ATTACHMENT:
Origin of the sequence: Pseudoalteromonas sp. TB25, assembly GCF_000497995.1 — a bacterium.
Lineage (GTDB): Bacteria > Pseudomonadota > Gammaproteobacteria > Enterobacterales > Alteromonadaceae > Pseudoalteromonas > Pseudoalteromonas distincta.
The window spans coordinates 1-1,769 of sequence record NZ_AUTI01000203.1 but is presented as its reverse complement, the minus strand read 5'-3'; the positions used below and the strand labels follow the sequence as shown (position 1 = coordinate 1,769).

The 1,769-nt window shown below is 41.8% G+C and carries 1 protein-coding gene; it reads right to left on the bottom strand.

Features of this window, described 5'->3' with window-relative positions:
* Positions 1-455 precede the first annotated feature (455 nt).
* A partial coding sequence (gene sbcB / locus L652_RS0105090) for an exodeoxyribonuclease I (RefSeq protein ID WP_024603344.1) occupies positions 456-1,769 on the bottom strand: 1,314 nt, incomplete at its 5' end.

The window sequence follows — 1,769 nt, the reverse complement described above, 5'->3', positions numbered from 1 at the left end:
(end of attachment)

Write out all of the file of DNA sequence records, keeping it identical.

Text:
Origin of the sequence: Pseudoalteromonas sp. TB25, assembly GCF_000497995.1 — a bacterium.
Lineage (GTDB): Bacteria > Pseudomonadota > Gammaproteobacteria > Enterobacterales > Alteromonadaceae > Pseudoalteromonas > Pseudoalteromonas distincta.
The window spans coordinates 1-1,769 of sequence record NZ_AUTI01000203.1 but is presented as its reverse complement, the minus strand read 5'-3'; the positions used below and the strand labels follow the sequence as shown (position 1 = coordinate 1,769).

The 1,769-nt window shown below is 41.8% G+C and carries 1 protein-coding gene; it reads right to left on the bottom strand.

Features of this window, described 5'->3' with window-relative positions:
* Positions 1-455 precede the first annotated feature (455 nt).
* A partial coding sequence (gene sbcB / locus L652_RS0105090) for an exodeoxyribonuclease I (RefSeq protein ID WP_024603344.1) occupies positions 456-1,769 on the bottom strand: 1,314 nt, incomplete at its 5' end.

The window sequence follows — 1,769 nt, the reverse complement described above, 5'->3', positions numbered from 1 at the left end: